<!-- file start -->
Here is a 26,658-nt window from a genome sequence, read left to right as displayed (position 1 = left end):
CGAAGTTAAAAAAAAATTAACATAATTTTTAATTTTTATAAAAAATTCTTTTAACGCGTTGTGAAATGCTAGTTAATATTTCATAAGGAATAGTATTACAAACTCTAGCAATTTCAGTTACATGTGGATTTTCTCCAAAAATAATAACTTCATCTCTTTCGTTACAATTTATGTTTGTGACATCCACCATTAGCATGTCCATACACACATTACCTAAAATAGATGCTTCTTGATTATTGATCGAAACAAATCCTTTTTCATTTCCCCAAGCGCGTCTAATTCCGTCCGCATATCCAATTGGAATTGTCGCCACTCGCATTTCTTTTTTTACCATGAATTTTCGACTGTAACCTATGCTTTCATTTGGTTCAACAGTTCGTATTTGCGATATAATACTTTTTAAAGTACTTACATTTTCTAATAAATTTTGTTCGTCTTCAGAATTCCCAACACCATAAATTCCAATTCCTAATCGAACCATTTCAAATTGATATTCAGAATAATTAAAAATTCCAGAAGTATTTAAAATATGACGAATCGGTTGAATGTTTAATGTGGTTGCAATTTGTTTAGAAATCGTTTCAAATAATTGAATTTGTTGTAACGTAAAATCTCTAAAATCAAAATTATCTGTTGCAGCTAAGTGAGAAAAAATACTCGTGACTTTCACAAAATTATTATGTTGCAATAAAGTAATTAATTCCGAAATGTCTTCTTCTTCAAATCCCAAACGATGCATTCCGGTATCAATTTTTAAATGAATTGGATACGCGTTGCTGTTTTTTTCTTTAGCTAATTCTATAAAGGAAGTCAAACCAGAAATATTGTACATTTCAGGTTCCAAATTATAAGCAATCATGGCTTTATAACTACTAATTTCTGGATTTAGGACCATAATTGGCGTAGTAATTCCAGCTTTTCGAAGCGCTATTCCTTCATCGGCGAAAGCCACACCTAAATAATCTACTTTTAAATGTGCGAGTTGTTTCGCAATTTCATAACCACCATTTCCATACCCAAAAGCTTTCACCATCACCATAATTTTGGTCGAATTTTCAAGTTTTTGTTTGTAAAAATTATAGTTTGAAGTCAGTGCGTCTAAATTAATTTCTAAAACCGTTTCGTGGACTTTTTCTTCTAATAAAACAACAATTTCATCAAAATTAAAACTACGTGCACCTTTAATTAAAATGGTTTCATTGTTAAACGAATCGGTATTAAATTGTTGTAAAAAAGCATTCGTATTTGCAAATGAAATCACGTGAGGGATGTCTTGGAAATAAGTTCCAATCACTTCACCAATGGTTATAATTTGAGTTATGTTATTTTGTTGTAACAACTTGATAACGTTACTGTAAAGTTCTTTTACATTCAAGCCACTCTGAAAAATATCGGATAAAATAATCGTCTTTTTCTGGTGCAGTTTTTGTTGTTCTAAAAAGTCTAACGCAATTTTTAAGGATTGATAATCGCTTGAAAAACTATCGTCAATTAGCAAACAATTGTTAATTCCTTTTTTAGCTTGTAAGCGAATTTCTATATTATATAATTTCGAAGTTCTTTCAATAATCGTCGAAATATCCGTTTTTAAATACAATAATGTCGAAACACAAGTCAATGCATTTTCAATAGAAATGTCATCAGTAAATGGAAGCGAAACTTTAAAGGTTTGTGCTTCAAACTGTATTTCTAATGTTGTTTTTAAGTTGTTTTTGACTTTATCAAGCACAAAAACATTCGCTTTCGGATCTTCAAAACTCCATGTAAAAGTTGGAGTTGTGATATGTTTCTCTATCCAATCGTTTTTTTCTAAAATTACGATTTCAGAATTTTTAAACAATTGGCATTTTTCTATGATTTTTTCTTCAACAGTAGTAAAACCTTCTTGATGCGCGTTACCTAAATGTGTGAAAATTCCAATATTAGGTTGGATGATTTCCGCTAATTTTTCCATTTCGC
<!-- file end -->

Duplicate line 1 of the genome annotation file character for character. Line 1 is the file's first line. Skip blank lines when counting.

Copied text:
Here is a 26,658-nt window from a genome sequence, read left to right as displayed (position 1 = left end):